If only there were a magic medicine we could take to enter into the imagination of a great artist. For some of us, to gaze upon their work is the closest we ever get. And so, when Polixeni Papapetrou offered her time for this interview, I was overcome with excitement.
The Greek-Australian photographer’s arresting work spans decades. Covering topics from identity politics (what IS gender, anyways?) to childhood, her photos have a way of taking your world, flipping it upside down, and tickling a part of you that you always knew was there, but maybe forgot about.
Read on for a peek into Papapetrou’s fascinating world.
Tell me a bit about growing up Greek in Melbourne. How did that setting shape your lens of the world?
Growing up in a Greek-speaking immigrant household in 1960s Melbourne I experienced the feeling of being an outsider and felt that I did not belong to mainstream white Australian society. I wondered where I belonged as I felt neither fully Greek nor Australian. I was sensitive to the idea of not belonging to the conventional mainstream.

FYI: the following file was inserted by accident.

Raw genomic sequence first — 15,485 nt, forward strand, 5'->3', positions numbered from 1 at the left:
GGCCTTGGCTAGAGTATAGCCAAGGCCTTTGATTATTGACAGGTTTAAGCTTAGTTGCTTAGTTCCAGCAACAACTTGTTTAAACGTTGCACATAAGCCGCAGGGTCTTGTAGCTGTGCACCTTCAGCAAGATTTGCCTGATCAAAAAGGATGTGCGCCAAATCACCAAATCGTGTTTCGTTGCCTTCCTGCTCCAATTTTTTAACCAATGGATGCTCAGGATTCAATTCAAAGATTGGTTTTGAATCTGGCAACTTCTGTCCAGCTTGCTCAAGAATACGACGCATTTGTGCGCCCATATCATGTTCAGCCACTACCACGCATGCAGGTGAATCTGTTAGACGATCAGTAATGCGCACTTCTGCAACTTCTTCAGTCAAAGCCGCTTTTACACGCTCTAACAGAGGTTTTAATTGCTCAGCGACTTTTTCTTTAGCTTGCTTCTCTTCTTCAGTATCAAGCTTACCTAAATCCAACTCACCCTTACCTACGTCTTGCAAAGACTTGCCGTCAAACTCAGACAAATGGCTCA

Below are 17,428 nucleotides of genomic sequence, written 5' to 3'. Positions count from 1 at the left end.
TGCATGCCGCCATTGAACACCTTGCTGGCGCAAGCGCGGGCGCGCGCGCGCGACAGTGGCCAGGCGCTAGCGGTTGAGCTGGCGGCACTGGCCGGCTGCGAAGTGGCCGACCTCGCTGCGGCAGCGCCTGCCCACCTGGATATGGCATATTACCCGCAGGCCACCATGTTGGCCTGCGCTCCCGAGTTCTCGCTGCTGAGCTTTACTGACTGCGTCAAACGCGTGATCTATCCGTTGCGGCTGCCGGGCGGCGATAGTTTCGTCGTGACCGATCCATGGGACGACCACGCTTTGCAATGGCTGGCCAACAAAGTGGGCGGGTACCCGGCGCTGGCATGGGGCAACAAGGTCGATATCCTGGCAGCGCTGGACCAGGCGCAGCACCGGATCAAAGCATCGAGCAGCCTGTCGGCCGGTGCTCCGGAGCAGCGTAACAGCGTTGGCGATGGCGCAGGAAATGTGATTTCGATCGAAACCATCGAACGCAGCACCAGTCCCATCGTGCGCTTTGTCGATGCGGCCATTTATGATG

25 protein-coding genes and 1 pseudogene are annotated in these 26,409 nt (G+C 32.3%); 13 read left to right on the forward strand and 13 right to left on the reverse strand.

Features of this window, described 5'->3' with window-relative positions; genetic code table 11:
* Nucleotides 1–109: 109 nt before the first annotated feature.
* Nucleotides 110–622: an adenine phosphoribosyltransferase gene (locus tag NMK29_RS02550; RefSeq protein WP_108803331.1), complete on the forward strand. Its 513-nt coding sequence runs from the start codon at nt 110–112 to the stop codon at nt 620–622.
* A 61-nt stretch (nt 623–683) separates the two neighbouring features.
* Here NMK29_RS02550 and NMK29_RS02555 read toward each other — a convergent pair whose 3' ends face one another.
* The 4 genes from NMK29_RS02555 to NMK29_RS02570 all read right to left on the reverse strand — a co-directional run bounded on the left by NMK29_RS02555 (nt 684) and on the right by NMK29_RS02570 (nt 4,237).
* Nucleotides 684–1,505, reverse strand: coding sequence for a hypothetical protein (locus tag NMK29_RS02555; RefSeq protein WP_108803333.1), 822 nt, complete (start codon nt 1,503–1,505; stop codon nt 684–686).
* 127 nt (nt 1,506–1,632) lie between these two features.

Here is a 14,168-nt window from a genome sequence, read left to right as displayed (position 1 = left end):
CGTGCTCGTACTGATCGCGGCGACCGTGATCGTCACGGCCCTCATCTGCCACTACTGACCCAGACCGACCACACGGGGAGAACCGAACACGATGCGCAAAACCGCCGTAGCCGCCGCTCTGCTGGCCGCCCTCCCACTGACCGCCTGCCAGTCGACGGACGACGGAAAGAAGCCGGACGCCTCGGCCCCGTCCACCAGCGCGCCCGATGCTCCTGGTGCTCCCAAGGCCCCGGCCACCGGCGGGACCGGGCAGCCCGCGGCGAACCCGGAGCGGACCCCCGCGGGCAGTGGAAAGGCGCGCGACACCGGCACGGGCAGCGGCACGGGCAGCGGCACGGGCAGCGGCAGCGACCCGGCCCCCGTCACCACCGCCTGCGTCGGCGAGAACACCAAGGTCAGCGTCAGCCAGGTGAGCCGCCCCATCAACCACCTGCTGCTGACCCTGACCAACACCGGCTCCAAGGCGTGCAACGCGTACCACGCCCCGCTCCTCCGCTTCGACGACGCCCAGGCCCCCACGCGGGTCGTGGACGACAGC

This does not bother me anymore, but when you are growing up you don’t want to feel different. When you are young you want to fit and blend in with the group because being singled out as different can feel humiliating. However, as an adult the opposite would be true and to be singled out as different can be something to be proud of. These questions and feelings of unease growing up opened my mind up to the question of what identity means, and how we define ourselves, whether we do this on a personal level or society constructs the parameters of identity for us.
Much of your work deals, vaguely speaking, with identity. How has your approach to this changed over time?